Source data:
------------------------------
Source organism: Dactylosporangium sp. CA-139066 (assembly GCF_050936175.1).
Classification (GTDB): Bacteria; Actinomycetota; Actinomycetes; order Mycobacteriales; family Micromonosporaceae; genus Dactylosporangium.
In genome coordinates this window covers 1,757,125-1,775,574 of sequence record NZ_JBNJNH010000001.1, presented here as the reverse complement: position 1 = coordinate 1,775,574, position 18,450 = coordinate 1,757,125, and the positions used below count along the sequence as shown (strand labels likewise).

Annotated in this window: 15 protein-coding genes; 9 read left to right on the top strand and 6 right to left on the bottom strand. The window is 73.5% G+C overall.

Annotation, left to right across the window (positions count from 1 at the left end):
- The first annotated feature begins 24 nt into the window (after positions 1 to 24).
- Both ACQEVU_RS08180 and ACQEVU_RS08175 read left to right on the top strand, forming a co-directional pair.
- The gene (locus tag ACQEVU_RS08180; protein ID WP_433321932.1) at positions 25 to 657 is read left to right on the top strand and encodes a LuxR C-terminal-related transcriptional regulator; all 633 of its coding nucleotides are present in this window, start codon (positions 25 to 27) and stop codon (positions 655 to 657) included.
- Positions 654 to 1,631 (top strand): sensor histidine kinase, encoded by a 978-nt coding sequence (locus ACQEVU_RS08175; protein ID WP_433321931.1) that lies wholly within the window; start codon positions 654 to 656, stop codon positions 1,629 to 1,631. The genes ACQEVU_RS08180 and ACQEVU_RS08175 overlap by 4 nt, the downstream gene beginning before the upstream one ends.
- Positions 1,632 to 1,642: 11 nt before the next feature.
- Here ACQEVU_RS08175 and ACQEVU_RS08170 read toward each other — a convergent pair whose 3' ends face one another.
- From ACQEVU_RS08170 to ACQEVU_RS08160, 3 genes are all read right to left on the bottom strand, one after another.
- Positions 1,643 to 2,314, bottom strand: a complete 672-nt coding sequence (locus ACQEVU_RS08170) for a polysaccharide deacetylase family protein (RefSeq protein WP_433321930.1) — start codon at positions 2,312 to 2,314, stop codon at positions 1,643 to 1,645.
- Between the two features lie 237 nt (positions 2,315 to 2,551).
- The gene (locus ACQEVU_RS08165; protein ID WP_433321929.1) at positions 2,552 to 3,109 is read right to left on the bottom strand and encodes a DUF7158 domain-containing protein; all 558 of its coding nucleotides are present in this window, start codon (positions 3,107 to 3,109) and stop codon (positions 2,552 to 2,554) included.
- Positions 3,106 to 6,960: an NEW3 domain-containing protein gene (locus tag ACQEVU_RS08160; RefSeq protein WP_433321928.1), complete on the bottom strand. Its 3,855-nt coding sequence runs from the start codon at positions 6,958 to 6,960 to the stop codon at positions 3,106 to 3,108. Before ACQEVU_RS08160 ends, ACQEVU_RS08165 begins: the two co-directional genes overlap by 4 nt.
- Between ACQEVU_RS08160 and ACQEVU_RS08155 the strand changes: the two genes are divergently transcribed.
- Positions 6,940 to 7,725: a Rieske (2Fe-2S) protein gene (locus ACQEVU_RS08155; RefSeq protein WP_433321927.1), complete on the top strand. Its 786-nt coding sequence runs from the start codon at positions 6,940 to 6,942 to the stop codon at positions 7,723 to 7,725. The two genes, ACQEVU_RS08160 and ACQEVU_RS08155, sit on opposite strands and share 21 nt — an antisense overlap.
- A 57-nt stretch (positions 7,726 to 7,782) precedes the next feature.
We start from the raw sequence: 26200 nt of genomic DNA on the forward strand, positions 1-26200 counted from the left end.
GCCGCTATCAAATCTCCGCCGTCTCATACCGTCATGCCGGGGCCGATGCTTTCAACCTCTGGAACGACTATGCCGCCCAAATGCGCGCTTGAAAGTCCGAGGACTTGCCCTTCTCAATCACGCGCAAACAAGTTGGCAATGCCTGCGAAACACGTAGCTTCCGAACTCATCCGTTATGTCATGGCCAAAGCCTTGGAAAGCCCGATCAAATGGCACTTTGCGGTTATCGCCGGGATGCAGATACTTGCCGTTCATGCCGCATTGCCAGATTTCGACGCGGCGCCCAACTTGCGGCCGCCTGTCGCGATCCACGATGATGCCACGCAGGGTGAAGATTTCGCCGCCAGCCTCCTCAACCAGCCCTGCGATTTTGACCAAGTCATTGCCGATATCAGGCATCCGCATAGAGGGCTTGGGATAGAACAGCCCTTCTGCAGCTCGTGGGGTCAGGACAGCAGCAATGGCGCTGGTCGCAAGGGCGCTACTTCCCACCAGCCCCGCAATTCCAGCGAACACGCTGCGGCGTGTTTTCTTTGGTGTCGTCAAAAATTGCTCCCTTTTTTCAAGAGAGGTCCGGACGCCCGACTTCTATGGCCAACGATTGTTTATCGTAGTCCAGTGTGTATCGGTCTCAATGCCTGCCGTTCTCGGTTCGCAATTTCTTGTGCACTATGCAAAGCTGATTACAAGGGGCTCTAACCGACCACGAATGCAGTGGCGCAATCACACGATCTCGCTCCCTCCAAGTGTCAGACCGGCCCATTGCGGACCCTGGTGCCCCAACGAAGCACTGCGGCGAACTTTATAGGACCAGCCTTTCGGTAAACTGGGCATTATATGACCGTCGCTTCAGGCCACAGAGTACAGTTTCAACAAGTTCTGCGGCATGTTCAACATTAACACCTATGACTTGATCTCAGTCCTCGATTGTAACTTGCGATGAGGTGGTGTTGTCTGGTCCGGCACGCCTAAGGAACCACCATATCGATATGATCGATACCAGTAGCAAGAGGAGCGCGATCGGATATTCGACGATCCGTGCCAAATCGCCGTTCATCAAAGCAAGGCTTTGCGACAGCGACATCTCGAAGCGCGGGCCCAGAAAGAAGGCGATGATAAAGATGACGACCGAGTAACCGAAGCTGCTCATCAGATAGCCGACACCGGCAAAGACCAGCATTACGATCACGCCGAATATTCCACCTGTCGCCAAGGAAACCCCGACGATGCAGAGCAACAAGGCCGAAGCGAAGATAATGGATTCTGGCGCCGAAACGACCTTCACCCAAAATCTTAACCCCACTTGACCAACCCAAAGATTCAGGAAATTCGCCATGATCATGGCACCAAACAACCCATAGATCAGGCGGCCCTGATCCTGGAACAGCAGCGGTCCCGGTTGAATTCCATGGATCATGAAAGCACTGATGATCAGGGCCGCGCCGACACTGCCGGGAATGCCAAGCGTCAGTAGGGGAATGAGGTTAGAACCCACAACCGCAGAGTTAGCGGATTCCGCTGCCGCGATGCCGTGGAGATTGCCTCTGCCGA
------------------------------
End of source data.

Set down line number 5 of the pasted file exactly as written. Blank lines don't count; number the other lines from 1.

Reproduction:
Annotation, left to right across the window (positions count from 1 at the left end):